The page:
Inheritance of trapped-silk trait

We observed silk strands "trapped" in the outer perimeter of the cob upon breaking a mature ear of inbred line Mo17 into two halves. Subsequently, we examined ears of certain other inbred lines and did not observe this characteristic. Here, we report preliminary results of a study of this trait. The genotypes used in this study are listed in Table 1.

All the genotypes were grown in one-row plots (13 plants per plot) with the exception of the two backcrosses in set 1 which had two rows each, and were allowed to open-pollinate. Usable ears were harvested and examined for trapped silks. Data on total number of ears observed per genotype, % ears with all normal silk channels and with trapped-silk channels, and average % trapped-silk channels per ear are given in Table 1. All the observed ears of both Mo17 and Oh545 had trapped-silk channels, the average % trapped-silk channels per ear being 100% and 29%, respectively. This may be explained by the fact that both Mo17 and Oh545 are related through C.I. 187-2 parentage.

In set 1, data on N104 x Mo17 and the reciprocal cross Mo17 x N104 indicated no reciprocal effect for this trait. Sets 1, 2, 3, and 5 showed an increasing dosage effect for average % trapped-silk channels per ear as the genetic complement of Mo17 increased, with the exception of Mo17 x N28, which had a lower value than that of N28(Mo17 x N28). However, in all cases the percentage of ears with trapped-silk channels increased additively with increased dosages of Mo17.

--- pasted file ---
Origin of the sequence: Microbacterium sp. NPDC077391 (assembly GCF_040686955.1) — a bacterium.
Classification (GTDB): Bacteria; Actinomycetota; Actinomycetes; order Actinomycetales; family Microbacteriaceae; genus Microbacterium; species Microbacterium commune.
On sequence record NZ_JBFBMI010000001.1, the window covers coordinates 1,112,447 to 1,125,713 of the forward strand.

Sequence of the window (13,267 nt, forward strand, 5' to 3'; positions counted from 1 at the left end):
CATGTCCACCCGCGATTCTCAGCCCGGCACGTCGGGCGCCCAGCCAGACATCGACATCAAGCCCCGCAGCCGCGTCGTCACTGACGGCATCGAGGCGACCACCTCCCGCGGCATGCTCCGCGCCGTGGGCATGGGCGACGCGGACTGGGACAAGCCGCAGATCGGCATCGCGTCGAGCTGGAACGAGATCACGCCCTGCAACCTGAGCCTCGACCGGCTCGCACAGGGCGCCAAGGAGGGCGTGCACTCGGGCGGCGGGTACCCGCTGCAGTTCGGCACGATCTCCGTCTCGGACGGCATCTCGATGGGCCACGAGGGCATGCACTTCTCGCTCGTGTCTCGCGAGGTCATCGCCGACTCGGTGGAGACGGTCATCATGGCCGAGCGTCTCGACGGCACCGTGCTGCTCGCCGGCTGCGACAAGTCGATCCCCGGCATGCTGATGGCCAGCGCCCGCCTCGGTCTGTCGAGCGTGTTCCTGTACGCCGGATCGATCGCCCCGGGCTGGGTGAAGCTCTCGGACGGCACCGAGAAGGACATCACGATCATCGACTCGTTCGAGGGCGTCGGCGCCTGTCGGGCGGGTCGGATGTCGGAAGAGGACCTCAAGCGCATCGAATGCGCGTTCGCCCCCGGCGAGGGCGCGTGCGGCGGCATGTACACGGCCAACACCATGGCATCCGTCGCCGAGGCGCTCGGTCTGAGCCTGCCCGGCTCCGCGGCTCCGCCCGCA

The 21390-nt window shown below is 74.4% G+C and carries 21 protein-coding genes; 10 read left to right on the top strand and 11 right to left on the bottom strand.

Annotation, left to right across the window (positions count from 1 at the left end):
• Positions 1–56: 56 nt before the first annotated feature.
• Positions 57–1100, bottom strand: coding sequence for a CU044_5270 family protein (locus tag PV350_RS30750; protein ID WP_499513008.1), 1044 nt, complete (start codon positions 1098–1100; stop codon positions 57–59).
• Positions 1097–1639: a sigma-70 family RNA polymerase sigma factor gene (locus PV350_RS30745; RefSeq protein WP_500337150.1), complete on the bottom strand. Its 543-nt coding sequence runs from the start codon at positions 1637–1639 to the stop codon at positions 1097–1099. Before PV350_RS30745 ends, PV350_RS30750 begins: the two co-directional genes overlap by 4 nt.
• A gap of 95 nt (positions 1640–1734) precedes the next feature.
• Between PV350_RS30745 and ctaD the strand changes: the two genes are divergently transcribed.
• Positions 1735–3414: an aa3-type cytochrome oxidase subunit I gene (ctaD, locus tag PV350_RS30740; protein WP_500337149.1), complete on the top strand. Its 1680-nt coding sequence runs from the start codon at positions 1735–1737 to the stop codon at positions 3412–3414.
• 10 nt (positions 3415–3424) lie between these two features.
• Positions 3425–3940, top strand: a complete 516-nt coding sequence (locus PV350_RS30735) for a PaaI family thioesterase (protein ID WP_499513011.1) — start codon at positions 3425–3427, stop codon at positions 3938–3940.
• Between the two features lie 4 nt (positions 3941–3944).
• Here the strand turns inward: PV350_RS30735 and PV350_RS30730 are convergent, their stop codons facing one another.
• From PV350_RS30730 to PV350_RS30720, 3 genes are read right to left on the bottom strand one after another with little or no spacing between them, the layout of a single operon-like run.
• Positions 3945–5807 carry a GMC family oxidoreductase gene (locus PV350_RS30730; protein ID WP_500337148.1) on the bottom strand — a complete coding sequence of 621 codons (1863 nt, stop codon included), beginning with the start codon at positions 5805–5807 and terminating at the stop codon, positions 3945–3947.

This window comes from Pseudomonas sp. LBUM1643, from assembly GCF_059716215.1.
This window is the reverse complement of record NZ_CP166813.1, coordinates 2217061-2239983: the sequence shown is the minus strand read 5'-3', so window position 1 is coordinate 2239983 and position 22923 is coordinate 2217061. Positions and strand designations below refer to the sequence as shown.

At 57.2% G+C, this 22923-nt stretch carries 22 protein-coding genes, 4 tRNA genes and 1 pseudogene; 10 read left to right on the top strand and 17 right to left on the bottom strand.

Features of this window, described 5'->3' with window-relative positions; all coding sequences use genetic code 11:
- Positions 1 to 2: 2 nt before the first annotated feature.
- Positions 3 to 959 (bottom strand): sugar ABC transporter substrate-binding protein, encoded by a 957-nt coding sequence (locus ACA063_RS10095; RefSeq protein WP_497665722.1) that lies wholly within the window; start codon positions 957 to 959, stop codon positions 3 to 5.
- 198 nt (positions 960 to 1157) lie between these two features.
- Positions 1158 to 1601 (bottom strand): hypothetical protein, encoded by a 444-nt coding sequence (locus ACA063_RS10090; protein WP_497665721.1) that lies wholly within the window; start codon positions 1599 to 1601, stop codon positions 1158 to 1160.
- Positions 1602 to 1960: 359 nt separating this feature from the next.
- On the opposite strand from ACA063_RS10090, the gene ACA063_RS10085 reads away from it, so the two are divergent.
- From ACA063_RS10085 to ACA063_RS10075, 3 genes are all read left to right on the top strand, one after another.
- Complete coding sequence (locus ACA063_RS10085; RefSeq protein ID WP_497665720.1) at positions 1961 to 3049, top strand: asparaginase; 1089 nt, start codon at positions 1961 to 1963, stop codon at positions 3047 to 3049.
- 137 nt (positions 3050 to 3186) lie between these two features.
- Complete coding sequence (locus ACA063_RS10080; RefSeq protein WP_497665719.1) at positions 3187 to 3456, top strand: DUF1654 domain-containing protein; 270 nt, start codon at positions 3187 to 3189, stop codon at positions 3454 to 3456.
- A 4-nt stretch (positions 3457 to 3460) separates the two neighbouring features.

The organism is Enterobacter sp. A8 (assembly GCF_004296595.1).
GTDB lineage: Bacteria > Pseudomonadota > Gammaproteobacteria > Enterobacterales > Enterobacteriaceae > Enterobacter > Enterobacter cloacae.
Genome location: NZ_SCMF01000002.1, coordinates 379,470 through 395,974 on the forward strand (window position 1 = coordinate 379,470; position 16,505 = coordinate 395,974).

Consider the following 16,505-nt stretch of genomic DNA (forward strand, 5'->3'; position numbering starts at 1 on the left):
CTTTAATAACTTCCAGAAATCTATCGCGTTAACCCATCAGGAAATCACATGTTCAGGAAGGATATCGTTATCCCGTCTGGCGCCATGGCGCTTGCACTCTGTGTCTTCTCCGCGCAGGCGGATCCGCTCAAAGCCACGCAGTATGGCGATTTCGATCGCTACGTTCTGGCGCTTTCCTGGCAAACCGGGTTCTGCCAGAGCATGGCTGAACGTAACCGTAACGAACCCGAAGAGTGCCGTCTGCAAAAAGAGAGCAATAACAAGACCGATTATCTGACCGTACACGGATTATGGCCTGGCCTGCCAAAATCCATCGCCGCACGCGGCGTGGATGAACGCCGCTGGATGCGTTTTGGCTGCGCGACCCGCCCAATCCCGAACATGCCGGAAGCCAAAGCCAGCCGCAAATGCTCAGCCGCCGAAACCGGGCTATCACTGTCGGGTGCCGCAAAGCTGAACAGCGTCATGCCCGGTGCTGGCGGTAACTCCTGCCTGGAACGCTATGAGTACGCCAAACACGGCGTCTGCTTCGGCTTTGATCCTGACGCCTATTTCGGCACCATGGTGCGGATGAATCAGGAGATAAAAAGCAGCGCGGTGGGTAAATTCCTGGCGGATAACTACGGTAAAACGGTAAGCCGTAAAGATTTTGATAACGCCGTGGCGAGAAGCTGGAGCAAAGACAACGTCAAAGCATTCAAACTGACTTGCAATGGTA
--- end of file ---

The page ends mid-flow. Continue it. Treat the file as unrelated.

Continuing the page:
In set 4, all the ears of both the inbreds involved, the F1 cross, and both backcrosses showed trapped-silk channels. Average % trapped-silk channels per ear was the highest for Mo17 x Oh545 when compared with the other F1 crosses.

The data on the average % trapped-silk channels per ear in relation to the genetic complement of Mo17 are shown in Figure 1. Preliminary indications are that the trapped-silk trait is quantitatively inherited. Further studies are needed to verify these results with a larger sample size and to determine the anatomical development of this trait. The benefit of this trait to a genotype is not known at this time.

Table 1.

Figure 1.

M. S. Kang and M. S. Zuber


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